If you have a free afternoon and a pile of ripe tomatoes, consider making your own ketchup.
I did that recently and it changed my worldview. I became firmly entrenched in the pro-condiment camp. The homemade ketchup was so good and the yield was so substantial that for the next few weeks, ketchup became a constant companion.
It transformed run-of-the-mill Monday night meatloaf into a fight-for--the-last bite entree. It cozied up to its natural partner, the hamburger, and gave it new life. It provided a fruity lift to a barbecue sauce that, in turn, brightened slabs of barbecued ribs and some chicken thighs.
It may or may not have assisted in a fish dish. My wife and I cannot remember. But we do know that for the last few weeks, a suggested treatment for almost every dish that showed up on our supper table has been, "Put some ketchup on it."
Making ketchup took longer than I thought it would. It swallowed the better part of an afternoon. It did not require a lot of skill but did require endurance. It helped that I had a televised college football game, a couple of them, to keep me entertained as I toiled in the kitchen. What better way to spend an autumn afternoon, I thought, than watching football and squashing tomatoes?
The list of spices needed for this process seemed longer than the roster of a college football team. Moreover, instead of merely dumping ingredients into a pot, the preferred guy style of cooking, these instructions called for wrapping the spices in a sachet, a small cloth bag that functioned like a potpourri, then retrieving it. I don't do potpourri, at least not easily.
I almost punted when I faced the potpourri part, but I lowered my shoulder and kept going, figuring a solution would come to me.
One prod that kept me going was that I had a bunch of tomatoes that were about to go south. This time of year, tomatoes are making their final, substantial push. They might not be pretty, but they still are showing up at farmers' markets.
One reason for growing your own tomatoes, as I do, is pride. Another equally powerful stimulant in the process is guilt. Once you have nurtured tomatoes through a summer, you feel a compunction to use all of them in the fall, even when you are tired of looking at them. So on a Saturday afternoon as I looked at my pile of almost-moldering tomatoes, I picked up a cookbook that contained a recipe for making ketchup. I said to myself, "How hard could it be?"
Harder than you imagined, Grasshopper, was the answer.
First, there was the tomato treatment: quartering 5 pounds of fruit and feeding it through a hand-operated food mill. A few years ago, I spent what I then regarded as too much money on a Williams-Sonoma food mill, with three attachments. Since then, however, the device has earned its keep, separating seeds and skin of tomatoes destined to become sauce, and now ketchup.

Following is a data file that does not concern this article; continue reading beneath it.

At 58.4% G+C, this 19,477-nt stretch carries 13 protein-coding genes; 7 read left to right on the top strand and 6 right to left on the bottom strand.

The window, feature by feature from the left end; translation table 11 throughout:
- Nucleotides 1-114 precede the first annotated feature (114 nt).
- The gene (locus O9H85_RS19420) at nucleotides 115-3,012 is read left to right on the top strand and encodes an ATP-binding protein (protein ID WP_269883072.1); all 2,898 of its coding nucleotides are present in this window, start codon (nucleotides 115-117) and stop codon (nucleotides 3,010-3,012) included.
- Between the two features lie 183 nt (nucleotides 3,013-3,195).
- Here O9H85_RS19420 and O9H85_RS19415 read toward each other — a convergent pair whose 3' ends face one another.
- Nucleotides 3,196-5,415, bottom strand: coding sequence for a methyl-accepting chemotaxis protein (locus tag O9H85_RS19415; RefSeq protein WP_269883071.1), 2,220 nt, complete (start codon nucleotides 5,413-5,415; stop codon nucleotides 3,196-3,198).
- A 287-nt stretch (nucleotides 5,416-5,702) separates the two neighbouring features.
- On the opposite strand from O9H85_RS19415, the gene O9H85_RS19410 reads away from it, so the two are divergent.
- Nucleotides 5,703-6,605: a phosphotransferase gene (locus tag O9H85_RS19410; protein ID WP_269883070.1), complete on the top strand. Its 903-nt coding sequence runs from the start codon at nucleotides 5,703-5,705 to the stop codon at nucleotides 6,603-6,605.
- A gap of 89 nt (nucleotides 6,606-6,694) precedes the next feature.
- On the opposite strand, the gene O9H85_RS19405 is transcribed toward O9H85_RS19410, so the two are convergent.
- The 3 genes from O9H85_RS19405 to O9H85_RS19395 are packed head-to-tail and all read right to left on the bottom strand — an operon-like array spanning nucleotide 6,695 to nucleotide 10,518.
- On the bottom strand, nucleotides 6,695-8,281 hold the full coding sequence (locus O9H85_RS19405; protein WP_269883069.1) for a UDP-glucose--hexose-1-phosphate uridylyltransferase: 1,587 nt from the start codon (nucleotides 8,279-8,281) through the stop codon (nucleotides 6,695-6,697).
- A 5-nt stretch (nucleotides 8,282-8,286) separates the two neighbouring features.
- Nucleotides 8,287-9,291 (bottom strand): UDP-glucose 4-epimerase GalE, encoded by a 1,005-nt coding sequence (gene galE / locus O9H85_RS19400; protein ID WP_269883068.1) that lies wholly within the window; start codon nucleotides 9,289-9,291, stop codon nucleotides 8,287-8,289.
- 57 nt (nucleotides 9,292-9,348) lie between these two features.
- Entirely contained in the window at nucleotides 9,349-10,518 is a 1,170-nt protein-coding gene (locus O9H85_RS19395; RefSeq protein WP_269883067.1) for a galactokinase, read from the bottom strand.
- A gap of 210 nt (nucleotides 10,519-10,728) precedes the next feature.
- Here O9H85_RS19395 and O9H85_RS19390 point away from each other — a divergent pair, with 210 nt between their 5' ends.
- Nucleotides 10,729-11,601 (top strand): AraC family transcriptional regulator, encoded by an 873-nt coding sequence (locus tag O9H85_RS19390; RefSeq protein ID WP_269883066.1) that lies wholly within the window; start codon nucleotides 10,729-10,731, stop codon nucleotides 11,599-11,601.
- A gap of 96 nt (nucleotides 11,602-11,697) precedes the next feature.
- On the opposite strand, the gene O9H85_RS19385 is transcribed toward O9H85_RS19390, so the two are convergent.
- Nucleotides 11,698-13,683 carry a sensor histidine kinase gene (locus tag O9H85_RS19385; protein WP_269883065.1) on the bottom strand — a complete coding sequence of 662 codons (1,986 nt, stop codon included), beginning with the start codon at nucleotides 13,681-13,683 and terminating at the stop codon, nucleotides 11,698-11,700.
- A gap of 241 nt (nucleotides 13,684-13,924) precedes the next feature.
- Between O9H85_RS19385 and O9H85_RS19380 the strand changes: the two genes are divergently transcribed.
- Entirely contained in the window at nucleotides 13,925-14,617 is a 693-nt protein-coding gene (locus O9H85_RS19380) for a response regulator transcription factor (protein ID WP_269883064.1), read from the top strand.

Then there was the fetching of ingredients, 18 of them if you count the tomatoes. Fortunately, I had them all in the house.
Finally, it was sachet decision time. What was I going to use to wrap up those spices? The recipe suggested using a piece of cheesecloth. Where, I wondered, do we keep our cheesecloth? Nowhere was the answer. I considered using a clean sock and not telling anyone, but I lost my nerve. Eventually, I cut a corner off a clean kitchen towel, tied the spices up in it with a piece of string and flipped the bag in the pot for a long swim.
By the time I got everything in the pot, the first football game was at halftime. The mixture cooked until the end of the second game, when it looked like thick tomato soup.
It did not taste like soup. Instead, it was much richer, zestier and vibrant than the squirtable, store--bought ketchup.
One dollop would not do me. I wanted more, much more of this stuff. I had plenty; the recipe produced almost 4 cups. Instead of putting it in sterilized jars, as the recipe suggested, I kept my ketchup in the fridge in a covered plastic tub. I used it daily; the last of it disappeared, during another meatloaf frenzy, about three weeks after its inception.
Making ketchup is not something I will do often. But once a year, at the end of tomato season and the start of football season, I will make a batch, watch a game and enjoy.
Fresh Tomato Ketchup
Makes about 4 cups
5 pounds ripe red tomatoes, quartered
3 medium red onions, finely chopped
1 red bell pepper, cored and seeded
1 garlic clove, thinly sliced
1 tablespoon black peppercorns
1 tablespoon mustard seeds
1 tablespoon allspice berries
2 teaspoons whole cloves
2 teaspoons celery seeds
1 thin slice fresh ginger
1 cinnamon stick
2 bay leaves
1/2 cup packed dark-brown sugar
1 teaspoon sweet paprika
1/4 teaspoon ground mace
1 cup cider vinegar
1 teaspoon coarse salt
large pinch of cayenne